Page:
Payroll expenditure requirement dropped to 60% from 75% allowing the amount available for other approved expenses to increase from 25% to 40%. This ensures that other expenses can be covered in the loan. However, borrowers must spend at least 60% on payroll or none of the loan will be forgiven. Previously, PPP rules established “partial forgiveness” on a portion of the loan. Now, with the new split, forgiveness is much more achievable.
The Forgiveness Deadline is extended to Dec 31, 2020
Borrowers can use the 24-week period to restore their workforce levels and wages to the pre-pandemic levels now required for full forgiveness.This must be done by Dec. 31, a change from the previous deadline of June 30. All in all, this was the most difficult requirement. Not only did small businesses have eight weeks to use their loan, they had to apply for forgiveness by the end of June. This created a mad dash to the finish line – now the process is more long-term to give businesses time to apply.
New Exceptions for Forgiveness and restoring FTEs
You can achieve full PPP forgiveness even if you don’t fully restore your workforce, but only if:
- You are unable to rehire employees that were employed on February 15,2020 or could not find similarly qualified employees within the forgiveness time period or
- You were unable to restore business operations to Feb. 15, 2020, levels due to COVID-19 related operating restrictions.
This one is a little tricky. For many businesses, such as restaurants, the ability to fully open to pre-pandemic levels is nearly impossible. Most of these places can only operate at 25-50% capacity, meaning that there is simply no way they can fully restore to what they were at before. Also, by the time they do restore, their workforce may have found other employment. They simply might not find the best possible talent for some time. The bill accounts for this, but it will be complex to prove this when applying for forgiveness. We will see how the Small Business Administration (SBA) approaches this criteria.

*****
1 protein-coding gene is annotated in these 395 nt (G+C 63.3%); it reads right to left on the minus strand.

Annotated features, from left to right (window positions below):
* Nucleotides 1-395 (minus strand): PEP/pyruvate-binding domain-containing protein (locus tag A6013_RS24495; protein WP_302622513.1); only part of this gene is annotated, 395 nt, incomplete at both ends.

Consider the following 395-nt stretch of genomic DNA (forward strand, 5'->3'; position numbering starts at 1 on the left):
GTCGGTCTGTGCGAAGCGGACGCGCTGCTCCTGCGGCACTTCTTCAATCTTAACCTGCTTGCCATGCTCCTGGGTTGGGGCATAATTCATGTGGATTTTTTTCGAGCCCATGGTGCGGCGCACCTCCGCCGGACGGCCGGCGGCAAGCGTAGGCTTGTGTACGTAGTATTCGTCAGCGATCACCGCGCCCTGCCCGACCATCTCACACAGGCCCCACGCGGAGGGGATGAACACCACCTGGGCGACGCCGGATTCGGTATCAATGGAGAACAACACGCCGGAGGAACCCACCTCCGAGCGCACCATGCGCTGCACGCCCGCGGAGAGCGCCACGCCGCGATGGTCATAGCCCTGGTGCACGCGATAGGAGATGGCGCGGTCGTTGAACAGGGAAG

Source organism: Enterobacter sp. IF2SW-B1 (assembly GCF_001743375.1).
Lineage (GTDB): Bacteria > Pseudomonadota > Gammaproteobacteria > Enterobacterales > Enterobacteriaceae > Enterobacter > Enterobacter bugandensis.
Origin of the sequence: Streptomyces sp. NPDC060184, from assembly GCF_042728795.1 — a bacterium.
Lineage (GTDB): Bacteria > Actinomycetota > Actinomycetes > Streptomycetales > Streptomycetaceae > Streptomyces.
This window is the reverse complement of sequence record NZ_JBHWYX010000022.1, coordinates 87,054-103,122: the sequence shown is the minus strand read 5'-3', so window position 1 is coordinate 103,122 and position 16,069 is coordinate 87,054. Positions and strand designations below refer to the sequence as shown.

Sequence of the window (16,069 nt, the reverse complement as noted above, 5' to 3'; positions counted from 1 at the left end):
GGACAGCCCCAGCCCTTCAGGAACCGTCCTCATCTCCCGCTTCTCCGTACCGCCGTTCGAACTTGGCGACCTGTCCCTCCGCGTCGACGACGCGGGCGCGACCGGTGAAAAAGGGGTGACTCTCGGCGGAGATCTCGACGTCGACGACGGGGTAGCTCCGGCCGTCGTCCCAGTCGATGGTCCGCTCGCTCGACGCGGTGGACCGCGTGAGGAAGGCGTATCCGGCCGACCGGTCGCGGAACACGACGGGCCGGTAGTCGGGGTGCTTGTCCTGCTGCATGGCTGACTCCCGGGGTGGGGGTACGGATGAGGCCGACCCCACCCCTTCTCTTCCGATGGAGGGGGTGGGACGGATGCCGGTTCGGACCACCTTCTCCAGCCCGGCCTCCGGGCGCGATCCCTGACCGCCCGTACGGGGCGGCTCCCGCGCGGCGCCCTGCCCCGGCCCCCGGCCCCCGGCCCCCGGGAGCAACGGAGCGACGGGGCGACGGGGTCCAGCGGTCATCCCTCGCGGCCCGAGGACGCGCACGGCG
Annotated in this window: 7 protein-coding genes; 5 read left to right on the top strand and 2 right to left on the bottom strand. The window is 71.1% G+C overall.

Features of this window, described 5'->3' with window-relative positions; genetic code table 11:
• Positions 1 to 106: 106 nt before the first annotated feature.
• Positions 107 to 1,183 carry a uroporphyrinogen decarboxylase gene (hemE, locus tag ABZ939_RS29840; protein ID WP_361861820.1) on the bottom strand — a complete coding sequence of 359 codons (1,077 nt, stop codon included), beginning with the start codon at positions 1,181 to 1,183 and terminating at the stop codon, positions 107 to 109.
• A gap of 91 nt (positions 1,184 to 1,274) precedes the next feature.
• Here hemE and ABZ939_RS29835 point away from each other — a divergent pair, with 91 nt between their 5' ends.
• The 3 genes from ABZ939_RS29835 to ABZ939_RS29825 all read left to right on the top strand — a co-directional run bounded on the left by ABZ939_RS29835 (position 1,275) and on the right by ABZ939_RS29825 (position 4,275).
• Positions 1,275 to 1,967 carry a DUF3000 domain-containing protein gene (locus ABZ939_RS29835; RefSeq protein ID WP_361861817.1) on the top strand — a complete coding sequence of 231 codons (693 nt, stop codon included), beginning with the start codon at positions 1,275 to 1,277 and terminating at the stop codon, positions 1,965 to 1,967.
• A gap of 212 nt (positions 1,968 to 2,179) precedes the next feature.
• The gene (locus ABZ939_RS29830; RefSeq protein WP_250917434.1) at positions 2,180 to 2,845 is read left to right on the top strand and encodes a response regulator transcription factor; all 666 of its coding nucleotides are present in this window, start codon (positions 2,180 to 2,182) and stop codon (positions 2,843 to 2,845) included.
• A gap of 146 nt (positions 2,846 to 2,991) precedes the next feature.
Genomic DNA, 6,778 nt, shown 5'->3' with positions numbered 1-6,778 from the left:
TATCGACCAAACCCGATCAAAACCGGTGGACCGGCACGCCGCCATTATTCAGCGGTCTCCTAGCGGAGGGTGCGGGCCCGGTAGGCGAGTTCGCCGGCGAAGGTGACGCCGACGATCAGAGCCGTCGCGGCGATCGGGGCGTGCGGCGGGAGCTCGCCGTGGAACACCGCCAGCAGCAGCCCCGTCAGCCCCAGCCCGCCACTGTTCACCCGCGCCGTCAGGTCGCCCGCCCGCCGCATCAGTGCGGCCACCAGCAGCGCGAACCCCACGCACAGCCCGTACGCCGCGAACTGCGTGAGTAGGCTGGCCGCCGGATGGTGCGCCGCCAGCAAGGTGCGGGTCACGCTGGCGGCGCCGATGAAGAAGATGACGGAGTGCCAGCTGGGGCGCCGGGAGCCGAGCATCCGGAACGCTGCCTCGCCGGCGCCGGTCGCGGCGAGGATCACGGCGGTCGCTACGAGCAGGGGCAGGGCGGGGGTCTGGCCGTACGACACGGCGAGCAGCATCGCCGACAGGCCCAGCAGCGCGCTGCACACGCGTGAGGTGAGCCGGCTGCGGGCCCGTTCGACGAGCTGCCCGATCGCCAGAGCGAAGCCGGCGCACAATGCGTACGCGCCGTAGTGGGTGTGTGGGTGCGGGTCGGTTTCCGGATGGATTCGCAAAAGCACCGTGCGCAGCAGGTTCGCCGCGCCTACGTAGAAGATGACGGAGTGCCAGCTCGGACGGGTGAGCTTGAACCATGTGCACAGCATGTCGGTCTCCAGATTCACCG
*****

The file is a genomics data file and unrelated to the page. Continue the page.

New 5 Year Repayment Period
New borrowers now have five years to repay the loan instead of two. Existing PPP loans can be extended up to 5 years if the lender and borrower agree with the interest rate remaining at 1%. If small businesses don’t receive forgiveness on the loan, they still have the ability to use the money by paying it off over time. This time period is now much longer than before, giving ample time to ensure payment without harming finances.
Delay of Payroll tax Payments
The bill allows businesses that took a PPP loan to also delay payment of their payroll taxes, which was prohibited under the CARES Act. Part of the PPP loans were tied to the other legislation, the Coronavirus Aid, Relief, and Economic Security (CARES) Act. Both provided certain aid to businesses. Businesses were eliminated from another benefit if they already took a different one. Payroll taxes was one of those provisions. Previously, businesses were not able to defer paying payroll taxes if they had a PPP loan, which the CARES act allowed. Now, businesses can take a PPP loan AND defer payroll taxes. Many businesses we’ve spoken to have not fully deferred their taxes, but some will.
Many businesses have breathed a sigh of relief when hearing about the PPP Flexibility Act. It was a good idea for helping businesses recover and made it better. In this time of uncertainty and fear, we all need a little flexibility to help us get through. This is just another example of the change and adaptability that will help the economy get back to a “new normal” more effectively.